6 Times We Almost Kissed (And One Time We Did) (Hardcover)
January/February 2023 Kids Indie Next List
“This book is a gift not only to girls in love, but to all teens forced to carry adult burdens too soon. An incandescently beautiful novel of young love, loss, and the family we forge when blood ties alone aren’t enough to see us through.”
— Jaye Lawrence, Content Bookstore, Northfield, MN
Six moments lead us to two girls, one kiss, and three little words that were maybe always true in this gorgeous novel perfect for fans of Nina LaCour and Jenny Han.
After years of bickering, Penny and Tate have called a truce: they’ll play nice. They have to. Their mothers (life-long best friends) need them to be perfect, drama-free daughters when Penny’s mother becomes a living liver donor to Tate’s mom. Forced to live together as the Moms recover, the girls’ truce is essential in keeping everything—their jobs, the house, the finances, the Moms’ healing—running smoothly. They’ve got to let this thing between them go.
There’s one little hitch: Penny and Tate keep almost kissing.
It’s just this confusing thing that keeps happening. You know, from time to time. For basically their entire teenaged existence.
They’ve never talked about it. They’ve always ignored it in the aftermath. But now they’re living across the hall from each other.
And some things—like their kisses—can’t be almosts forever.
Told through the two girls’ present, and six moments from their past, this dynamic love story shows that sometimes the person you need the most has been there for you all along.
About the Author
Born in a mountain cabin to a punk-rocker mother, Tess Sharpe grew up in rural California. She lives deep in the backwoods with a pack of dogs and a growing colony of feral cats. You can find her on twitter @sharpegirl.
* “Tess Sharpe's latest endeavor has all the trappings of a quintessential romance. [It dissects] Penny and Tate's thorny romance…their relationships with themselves, and…the very nature of love.” —Booklist, starred review
“In this character-driven, slow-burn romance, both Penny and Tate are engaging voices, enriching the narrative with their strong and very different personalities. It’s impossible to choose a favorite…Well characterized and wholly entertaining.”—Kirkus
"Sharpe smartly navigates familiar romance tropes, such as friends-to-lovers, to craft a refreshing and gratifying dynamic…a savvy, slow-burn romance."—Publishers Weekly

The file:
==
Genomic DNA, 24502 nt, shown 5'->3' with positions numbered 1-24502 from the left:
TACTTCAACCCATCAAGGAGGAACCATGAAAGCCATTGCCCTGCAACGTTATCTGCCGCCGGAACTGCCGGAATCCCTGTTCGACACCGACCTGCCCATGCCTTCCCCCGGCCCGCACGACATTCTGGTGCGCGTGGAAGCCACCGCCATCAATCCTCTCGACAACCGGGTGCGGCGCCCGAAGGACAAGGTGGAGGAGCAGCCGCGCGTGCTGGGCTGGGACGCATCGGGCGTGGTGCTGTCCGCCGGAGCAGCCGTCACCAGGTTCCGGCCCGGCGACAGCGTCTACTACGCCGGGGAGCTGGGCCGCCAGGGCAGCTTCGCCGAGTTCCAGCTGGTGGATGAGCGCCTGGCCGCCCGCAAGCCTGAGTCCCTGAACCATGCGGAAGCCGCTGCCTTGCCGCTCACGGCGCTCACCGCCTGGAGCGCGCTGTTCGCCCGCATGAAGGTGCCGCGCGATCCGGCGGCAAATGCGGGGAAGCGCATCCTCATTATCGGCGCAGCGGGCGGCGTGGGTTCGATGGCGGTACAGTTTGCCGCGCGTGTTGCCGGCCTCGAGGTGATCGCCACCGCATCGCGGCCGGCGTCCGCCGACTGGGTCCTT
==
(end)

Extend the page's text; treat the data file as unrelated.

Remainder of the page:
Praise for Tess Sharpe
The Girls I've Been:
* "A captivating, explosive, and satisfyingly queer thriller." —Kirkus, starred review
* "An arrestingly incisive narrative . . . fiercely captivating and impressively characterized, this tightly plotted thriller is engrossing from start to finish." —Booklist, starred review
* "Not since Veronica Mars have hardscrabble swagger, enormous grief and teenage noir been combined into such a satisfying piece of storytelling. The Girls I've Been is a heart-wrenching, perfectly paced, cinematic thriller . . . a romance, a tragedy and a story about reclaiming agency and power. It is a triumph." —Bookpage, starred review
Barbed Wire Heart:
"Harley is one of the most complex, fascinating, dangerous characters I've encountered in years." —Lisa Gardner
"Terrific. " —David Baldacci
"Pulls off something rare." —Chicago Tribune
"Possibly the most powerful, original female character we've had in decades." —New York Journal of Books
* "Highly satisfying." —Publishers Weekly, starred review
* "Sharpe is definitely a name to watch." —Booklist, starred review
Far From Here
* "This beautifully realized debut delves into the emotions of a girl recovering from drug addiction and grief, all wrapped up in a solid mystery." —Kirkus Reviews, starred review
* "Sharpe creat[es] a lacerating picture of grief and regret. ...The murder mystery is compelling, and its resolution serves as a reminder that love is irrevocably tied to loss and that few people get out of it unscathed." —Bulletin of the Center for Children's Books, starred review
"This romance is full of struggle and strong emotions, likely to find an appreciable YA audience." —School Library Journal